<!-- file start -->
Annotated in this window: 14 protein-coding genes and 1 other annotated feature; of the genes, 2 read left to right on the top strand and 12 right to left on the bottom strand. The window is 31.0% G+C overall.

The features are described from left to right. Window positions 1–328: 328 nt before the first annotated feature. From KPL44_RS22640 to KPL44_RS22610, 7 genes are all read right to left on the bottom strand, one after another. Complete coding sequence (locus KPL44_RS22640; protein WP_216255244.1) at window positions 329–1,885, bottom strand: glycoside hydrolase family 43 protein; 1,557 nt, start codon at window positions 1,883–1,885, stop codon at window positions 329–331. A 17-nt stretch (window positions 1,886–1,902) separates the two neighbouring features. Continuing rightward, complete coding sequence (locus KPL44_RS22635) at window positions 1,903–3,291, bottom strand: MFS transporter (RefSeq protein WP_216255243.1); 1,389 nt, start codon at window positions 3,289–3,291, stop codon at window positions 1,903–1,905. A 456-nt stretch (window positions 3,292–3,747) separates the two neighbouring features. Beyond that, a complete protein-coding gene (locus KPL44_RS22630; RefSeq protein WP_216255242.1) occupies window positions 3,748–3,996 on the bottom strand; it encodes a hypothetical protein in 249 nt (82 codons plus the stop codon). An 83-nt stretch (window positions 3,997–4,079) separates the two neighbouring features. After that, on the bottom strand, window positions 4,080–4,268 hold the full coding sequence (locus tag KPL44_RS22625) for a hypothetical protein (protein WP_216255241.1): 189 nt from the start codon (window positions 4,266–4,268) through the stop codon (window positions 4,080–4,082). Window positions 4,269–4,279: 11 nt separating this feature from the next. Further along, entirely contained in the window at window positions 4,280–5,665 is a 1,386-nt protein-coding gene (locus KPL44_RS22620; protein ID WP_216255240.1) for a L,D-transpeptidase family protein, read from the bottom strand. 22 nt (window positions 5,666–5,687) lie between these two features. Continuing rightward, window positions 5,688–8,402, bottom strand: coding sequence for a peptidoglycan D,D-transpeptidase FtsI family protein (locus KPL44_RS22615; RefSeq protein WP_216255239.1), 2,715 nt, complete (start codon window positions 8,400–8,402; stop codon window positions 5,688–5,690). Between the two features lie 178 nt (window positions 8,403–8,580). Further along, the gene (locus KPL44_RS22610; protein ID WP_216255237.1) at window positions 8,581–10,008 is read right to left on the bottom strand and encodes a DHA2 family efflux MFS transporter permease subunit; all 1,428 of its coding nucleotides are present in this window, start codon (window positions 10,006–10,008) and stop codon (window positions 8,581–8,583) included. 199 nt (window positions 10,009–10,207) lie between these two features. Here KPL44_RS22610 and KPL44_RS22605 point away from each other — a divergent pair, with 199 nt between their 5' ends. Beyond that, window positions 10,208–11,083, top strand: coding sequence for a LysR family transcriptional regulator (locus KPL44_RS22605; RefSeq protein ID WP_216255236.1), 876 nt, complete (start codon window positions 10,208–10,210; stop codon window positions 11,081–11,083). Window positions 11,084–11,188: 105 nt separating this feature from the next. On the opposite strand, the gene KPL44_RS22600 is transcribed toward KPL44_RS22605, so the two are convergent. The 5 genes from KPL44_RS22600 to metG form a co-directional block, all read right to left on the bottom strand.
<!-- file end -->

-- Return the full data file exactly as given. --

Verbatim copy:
Annotated in this window: 14 protein-coding genes and 1 other annotated feature; of the genes, 2 read left to right on the top strand and 12 right to left on the bottom strand. The window is 31.0% G+C overall.

The features are described from left to right. Window positions 1–328: 328 nt before the first annotated feature. From KPL44_RS22640 to KPL44_RS22610, 7 genes are all read right to left on the bottom strand, one after another. Complete coding sequence (locus KPL44_RS22640; protein WP_216255244.1) at window positions 329–1,885, bottom strand: glycoside hydrolase family 43 protein; 1,557 nt, start codon at window positions 1,883–1,885, stop codon at window positions 329–331. A 17-nt stretch (window positions 1,886–1,902) separates the two neighbouring features. Continuing rightward, complete coding sequence (locus KPL44_RS22635) at window positions 1,903–3,291, bottom strand: MFS transporter (RefSeq protein WP_216255243.1); 1,389 nt, start codon at window positions 3,289–3,291, stop codon at window positions 1,903–1,905. A 456-nt stretch (window positions 3,292–3,747) separates the two neighbouring features. Beyond that, a complete protein-coding gene (locus KPL44_RS22630; RefSeq protein WP_216255242.1) occupies window positions 3,748–3,996 on the bottom strand; it encodes a hypothetical protein in 249 nt (82 codons plus the stop codon). An 83-nt stretch (window positions 3,997–4,079) separates the two neighbouring features. After that, on the bottom strand, window positions 4,080–4,268 hold the full coding sequence (locus tag KPL44_RS22625) for a hypothetical protein (protein WP_216255241.1): 189 nt from the start codon (window positions 4,266–4,268) through the stop codon (window positions 4,080–4,082). Window positions 4,269–4,279: 11 nt separating this feature from the next. Further along, entirely contained in the window at window positions 4,280–5,665 is a 1,386-nt protein-coding gene (locus KPL44_RS22620; protein ID WP_216255240.1) for a L,D-transpeptidase family protein, read from the bottom strand. 22 nt (window positions 5,666–5,687) lie between these two features. Continuing rightward, window positions 5,688–8,402, bottom strand: coding sequence for a peptidoglycan D,D-transpeptidase FtsI family protein (locus KPL44_RS22615; RefSeq protein WP_216255239.1), 2,715 nt, complete (start codon window positions 8,400–8,402; stop codon window positions 5,688–5,690). Between the two features lie 178 nt (window positions 8,403–8,580). Further along, the gene (locus KPL44_RS22610; protein ID WP_216255237.1) at window positions 8,581–10,008 is read right to left on the bottom strand and encodes a DHA2 family efflux MFS transporter permease subunit; all 1,428 of its coding nucleotides are present in this window, start codon (window positions 10,006–10,008) and stop codon (window positions 8,581–8,583) included. 199 nt (window positions 10,009–10,207) lie between these two features. Here KPL44_RS22610 and KPL44_RS22605 point away from each other — a divergent pair, with 199 nt between their 5' ends. Beyond that, window positions 10,208–11,083, top strand: coding sequence for a LysR family transcriptional regulator (locus KPL44_RS22605; RefSeq protein ID WP_216255236.1), 876 nt, complete (start codon window positions 10,208–10,210; stop codon window positions 11,081–11,083). Window positions 11,084–11,188: 105 nt separating this feature from the next. On the opposite strand, the gene KPL44_RS22600 is transcribed toward KPL44_RS22605, so the two are convergent. The 5 genes from KPL44_RS22600 to metG form a co-directional block, all read right to left on the bottom strand.